Phillip Henry takes in Southbourne with new CD release
Lancashire-born, Devon-based musician Phillip Henry plays Southbourne's Tuppenny Barn on October 27 (01243 377780; www.tuppennybarn.co.uk) on the back of a new solo album.
Phillip’s celebrated partnership with singer-songwriter, fiddle and banjo player Hannah Martin has been fruitful through five studio and live albums. Now renamed Edgelarks, Phillip and Hannah plan to release a new duo album in 2019.
But now it is Phillip’s turn to stand centre-stage with True North, a solo album which marks a decade of travels to all points of the compass with a guitar or two in tow
It was a stay near Kolkata ten years ago that spawned the album, as Phil explains.
“Ten years ago I set off on a solo journey to Kolkata. I was going to study under the slide guitar master Pandit Debashish Bhattacharya. Prior to this I had moved out to the Devon countryside, living in a variety of tents and caravans, dedicating myself to exploring the real essence of slide guitar.
“I have always been interested in the slide guitar as a solo instrument. These arrangements aim to highlight the special ability of the slide guitar to sing to the soul; its vocal quality combined with the guitar’s depth of range and chordal nature lend its sound to unaccompanied settings of both instrumentals and songs. I have used the pieces on this record to explore the many facets of the instrument and the range of its capabilities.”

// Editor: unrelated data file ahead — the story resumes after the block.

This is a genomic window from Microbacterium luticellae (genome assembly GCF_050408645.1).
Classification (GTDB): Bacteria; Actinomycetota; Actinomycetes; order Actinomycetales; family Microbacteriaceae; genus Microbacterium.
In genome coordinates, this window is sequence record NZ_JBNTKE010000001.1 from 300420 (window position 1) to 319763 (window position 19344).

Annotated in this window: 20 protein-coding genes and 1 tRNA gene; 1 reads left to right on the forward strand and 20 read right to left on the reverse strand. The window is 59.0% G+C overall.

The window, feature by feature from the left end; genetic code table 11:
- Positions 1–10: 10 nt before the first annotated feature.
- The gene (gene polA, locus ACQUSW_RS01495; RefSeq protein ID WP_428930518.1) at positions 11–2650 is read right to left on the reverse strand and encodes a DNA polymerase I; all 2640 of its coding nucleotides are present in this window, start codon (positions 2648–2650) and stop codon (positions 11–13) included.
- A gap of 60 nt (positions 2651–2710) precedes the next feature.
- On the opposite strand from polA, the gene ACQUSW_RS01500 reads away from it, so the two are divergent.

Phillip added: “The tracks are recorded live in the studio, though I get a little assistance in realising some of the arrangements from a foot-powered shruti box, foot percussion, and on Reverence, a hand fan with feathers attached to create a drone on the sympathetic strings.
“I returned from my Indian travels with the Chaturangui, a remarkable 22-string instrument designed by my teacher Debashish. This marked the beginning of a decade of travels with slide guitars - from Japan to South Africa, the USA to Australia, Canada to the Netherlands, France, Germany and Belgium. Not to mention thousands of miles rambling the roads of the British Isles. Many miles, many friends and a lot of music. True North is made to commemorate this anniversary, using the idea of one person with one instrument to bring together influences and pieces from these ten years on the road.”